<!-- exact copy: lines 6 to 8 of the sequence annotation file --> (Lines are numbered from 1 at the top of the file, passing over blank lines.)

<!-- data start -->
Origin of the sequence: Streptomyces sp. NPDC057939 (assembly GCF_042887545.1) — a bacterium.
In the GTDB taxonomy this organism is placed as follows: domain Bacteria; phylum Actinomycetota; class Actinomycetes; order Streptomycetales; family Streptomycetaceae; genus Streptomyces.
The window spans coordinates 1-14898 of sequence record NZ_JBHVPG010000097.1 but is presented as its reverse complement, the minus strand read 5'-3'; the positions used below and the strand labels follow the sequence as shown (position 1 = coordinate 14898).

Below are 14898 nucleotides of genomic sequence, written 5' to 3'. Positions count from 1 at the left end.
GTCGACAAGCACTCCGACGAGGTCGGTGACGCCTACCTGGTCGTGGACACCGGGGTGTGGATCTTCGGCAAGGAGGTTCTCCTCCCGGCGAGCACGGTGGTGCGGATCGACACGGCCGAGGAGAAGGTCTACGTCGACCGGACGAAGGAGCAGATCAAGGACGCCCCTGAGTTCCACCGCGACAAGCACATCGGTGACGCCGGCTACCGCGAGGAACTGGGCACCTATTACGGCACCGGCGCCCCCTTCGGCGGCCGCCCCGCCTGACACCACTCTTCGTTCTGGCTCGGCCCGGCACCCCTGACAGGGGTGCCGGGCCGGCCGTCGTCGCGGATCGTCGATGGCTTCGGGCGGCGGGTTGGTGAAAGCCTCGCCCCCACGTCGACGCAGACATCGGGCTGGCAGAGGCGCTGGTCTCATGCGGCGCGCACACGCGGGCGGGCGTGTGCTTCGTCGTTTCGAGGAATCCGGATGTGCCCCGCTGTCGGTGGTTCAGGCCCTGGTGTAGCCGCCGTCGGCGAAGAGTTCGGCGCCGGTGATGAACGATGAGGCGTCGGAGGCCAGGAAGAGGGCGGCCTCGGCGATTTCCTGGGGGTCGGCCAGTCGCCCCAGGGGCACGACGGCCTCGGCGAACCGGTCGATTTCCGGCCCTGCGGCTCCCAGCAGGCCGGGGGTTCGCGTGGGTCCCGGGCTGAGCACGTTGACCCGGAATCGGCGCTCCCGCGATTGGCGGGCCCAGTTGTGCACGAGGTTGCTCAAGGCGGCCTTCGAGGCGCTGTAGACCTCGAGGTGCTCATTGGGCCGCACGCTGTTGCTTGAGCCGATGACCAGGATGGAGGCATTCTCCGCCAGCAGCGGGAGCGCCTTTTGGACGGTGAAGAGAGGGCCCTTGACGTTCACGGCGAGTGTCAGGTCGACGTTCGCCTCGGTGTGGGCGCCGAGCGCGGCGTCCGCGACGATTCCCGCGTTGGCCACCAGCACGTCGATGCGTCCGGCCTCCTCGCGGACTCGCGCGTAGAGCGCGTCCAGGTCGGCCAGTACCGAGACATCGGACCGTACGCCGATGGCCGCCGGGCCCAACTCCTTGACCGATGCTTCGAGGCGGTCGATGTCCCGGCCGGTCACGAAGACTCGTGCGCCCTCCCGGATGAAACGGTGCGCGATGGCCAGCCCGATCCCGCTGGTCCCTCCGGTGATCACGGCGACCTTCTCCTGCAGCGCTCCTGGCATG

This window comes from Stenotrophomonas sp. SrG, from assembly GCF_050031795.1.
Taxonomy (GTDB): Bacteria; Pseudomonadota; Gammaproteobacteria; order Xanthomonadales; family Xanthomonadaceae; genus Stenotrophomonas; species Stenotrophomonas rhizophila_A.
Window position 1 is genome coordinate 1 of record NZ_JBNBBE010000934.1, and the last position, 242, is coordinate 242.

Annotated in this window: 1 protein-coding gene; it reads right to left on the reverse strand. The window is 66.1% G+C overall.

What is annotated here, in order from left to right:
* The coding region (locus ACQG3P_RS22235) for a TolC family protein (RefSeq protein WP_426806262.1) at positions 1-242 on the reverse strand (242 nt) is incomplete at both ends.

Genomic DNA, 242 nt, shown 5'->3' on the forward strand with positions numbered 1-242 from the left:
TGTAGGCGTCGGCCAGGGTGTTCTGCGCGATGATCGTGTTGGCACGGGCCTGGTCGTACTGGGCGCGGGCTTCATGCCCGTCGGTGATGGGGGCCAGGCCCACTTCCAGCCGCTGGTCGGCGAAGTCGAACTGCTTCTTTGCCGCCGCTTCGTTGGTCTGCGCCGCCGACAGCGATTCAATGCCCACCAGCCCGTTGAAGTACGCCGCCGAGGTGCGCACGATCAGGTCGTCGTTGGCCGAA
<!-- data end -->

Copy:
This window comes from Stenotrophomonas sp. SrG, from assembly GCF_050031795.1.
Taxonomy (GTDB): Bacteria; Pseudomonadota; Gammaproteobacteria; order Xanthomonadales; family Xanthomonadaceae; genus Stenotrophomonas; species Stenotrophomonas rhizophila_A.
Window position 1 is genome coordinate 1 of record NZ_JBNBBE010000934.1, and the last position, 242, is coordinate 242.